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Last edited 02 Jun 2023
Wythe is a word from the 1700's meaning the one unit of a vertical section of a masonry wall. The word most probably relates to tie or band (wiþþe) as a derivation of width. Many older masonry structures were comprised of an outer wythe or layer of stone, and an inner wythe of stone or later brick. They were normally joined with through bricks and infilled with smaller pebbles and lime mortar. Medieval wall construction was primarily solid wall construction with cavity walls not appearing until the late 1800's, although guidance written by Vetruvius on roman wall construction much earlier does mention the use of cavities particularly in damp conditions.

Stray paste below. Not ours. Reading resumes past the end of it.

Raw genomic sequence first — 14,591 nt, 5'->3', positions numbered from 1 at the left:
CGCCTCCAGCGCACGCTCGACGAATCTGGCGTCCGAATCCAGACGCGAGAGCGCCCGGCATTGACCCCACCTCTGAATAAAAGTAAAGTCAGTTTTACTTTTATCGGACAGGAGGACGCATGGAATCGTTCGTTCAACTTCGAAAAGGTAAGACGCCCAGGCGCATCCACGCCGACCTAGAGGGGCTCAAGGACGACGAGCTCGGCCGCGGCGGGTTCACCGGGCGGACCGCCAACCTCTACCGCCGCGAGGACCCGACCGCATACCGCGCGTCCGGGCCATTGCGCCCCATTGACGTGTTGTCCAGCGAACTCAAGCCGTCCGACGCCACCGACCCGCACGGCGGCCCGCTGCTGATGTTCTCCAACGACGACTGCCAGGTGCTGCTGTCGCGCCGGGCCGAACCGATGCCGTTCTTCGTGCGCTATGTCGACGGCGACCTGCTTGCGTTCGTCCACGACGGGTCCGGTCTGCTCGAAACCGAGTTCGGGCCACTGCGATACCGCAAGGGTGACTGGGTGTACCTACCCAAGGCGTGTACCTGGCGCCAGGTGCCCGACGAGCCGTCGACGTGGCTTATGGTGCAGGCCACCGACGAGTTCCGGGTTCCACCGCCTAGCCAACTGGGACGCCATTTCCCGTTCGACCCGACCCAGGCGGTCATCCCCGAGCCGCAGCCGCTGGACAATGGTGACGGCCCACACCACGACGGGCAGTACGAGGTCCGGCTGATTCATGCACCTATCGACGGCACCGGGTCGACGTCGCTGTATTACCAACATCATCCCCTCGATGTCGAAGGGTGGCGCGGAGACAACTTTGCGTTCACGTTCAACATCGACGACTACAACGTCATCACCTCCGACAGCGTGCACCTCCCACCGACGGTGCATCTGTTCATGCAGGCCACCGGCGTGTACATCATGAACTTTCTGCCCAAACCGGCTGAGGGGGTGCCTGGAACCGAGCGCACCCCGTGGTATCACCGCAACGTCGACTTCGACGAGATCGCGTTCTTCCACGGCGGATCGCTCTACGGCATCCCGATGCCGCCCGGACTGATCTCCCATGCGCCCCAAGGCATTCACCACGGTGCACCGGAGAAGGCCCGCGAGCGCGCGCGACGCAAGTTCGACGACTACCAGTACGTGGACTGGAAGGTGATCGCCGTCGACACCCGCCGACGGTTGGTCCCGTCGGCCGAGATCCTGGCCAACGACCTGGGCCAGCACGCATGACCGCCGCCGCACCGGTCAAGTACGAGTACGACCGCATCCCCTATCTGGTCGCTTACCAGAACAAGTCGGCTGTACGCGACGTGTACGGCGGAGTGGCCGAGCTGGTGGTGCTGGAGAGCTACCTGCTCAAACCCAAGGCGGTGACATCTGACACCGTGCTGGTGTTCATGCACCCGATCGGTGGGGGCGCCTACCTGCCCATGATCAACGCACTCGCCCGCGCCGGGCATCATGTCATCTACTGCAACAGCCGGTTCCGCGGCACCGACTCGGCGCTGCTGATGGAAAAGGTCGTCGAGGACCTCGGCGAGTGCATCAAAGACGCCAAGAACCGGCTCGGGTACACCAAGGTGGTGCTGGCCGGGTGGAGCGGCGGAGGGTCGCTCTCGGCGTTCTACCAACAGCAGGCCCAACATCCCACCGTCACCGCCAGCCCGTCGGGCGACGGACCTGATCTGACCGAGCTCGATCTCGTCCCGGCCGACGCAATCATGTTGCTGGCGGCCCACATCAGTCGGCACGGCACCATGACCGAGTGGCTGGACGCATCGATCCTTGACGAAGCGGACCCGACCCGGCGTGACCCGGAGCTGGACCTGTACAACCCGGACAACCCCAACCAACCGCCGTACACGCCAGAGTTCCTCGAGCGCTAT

- Architectural styles.
- Boss (medieval architecture).
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- Early medieval period.
- English architectural stylistic periods.
- Floors of the great medieval churches.
- Perpendicular Gothic.
- Romanesque Architecture.
- Solid walls to cavity walls, a brief history.
- The Dukes of Normandy and the second world war.
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- Medieval architecture.
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